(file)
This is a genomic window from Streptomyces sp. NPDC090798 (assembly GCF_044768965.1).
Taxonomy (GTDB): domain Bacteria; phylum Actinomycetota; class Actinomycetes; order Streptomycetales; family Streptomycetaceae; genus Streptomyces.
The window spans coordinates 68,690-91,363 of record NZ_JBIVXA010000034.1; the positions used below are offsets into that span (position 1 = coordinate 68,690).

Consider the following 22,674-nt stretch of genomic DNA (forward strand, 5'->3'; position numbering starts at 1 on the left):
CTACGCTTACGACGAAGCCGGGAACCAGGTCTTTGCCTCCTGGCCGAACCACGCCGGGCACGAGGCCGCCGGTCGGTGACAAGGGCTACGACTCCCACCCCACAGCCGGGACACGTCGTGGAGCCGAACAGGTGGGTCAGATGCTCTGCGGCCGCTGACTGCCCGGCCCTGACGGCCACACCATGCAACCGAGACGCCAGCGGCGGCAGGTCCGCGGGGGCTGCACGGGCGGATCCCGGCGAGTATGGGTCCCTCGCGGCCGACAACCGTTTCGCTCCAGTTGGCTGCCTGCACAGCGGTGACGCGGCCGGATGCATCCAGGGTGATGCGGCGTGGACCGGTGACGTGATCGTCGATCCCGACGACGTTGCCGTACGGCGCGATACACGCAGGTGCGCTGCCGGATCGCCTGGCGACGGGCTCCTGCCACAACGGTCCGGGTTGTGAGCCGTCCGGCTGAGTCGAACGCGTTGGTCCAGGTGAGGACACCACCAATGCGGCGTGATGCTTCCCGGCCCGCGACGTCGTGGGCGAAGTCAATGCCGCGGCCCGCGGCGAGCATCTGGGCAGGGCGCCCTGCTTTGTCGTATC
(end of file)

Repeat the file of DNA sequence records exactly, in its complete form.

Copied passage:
This is a genomic window from Streptomyces sp. NPDC090798 (assembly GCF_044768965.1).
Taxonomy (GTDB): domain Bacteria; phylum Actinomycetota; class Actinomycetes; order Streptomycetales; family Streptomycetaceae; genus Streptomyces.
The window spans coordinates 68,690-91,363 of record NZ_JBIVXA010000034.1; the positions used below are offsets into that span (position 1 = coordinate 68,690).

Consider the following 22,674-nt stretch of genomic DNA (forward strand, 5'->3'; position numbering starts at 1 on the left):
CTACGCTTACGACGAAGCCGGGAACCAGGTCTTTGCCTCCTGGCCGAACCACGCCGGGCACGAGGCCGCCGGTCGGTGACAAGGGCTACGACTCCCACCCCACAGCCGGGACACGTCGTGGAGCCGAACAGGTGGGTCAGATGCTCTGCGGCCGCTGACTGCCCGGCCCTGACGGCCACACCATGCAACCGAGACGCCAGCGGCGGCAGGTCCGCGGGGGCTGCACGGGCGGATCCCGGCGAGTATGGGTCCCTCGCGGCCGACAACCGTTTCGCTCCAGTTGGCTGCCTGCACAGCGGTGACGCGGCCGGATGCATCCAGGGTGATGCGGCGTGGACCGGTGACGTGATCGTCGATCCCGACGACGTTGCCGTACGGCGCGATACACGCAGGTGCGCTGCCGGATCGCCTGGCGACGGGCTCCTGCCACAACGGTCCGGGTTGTGAGCCGTCCGGCTGAGTCGAACGCGTTGGTCCAGGTGAGGACACCACCAATGCGGCGTGATGCTTCCCGGCCCGCGACGTCGTGGGCGAAGTCAATGCCGCGGCCCGCGGCGAGCATCTGGGCAGGGCGCCCTGCTTTGTCGTATC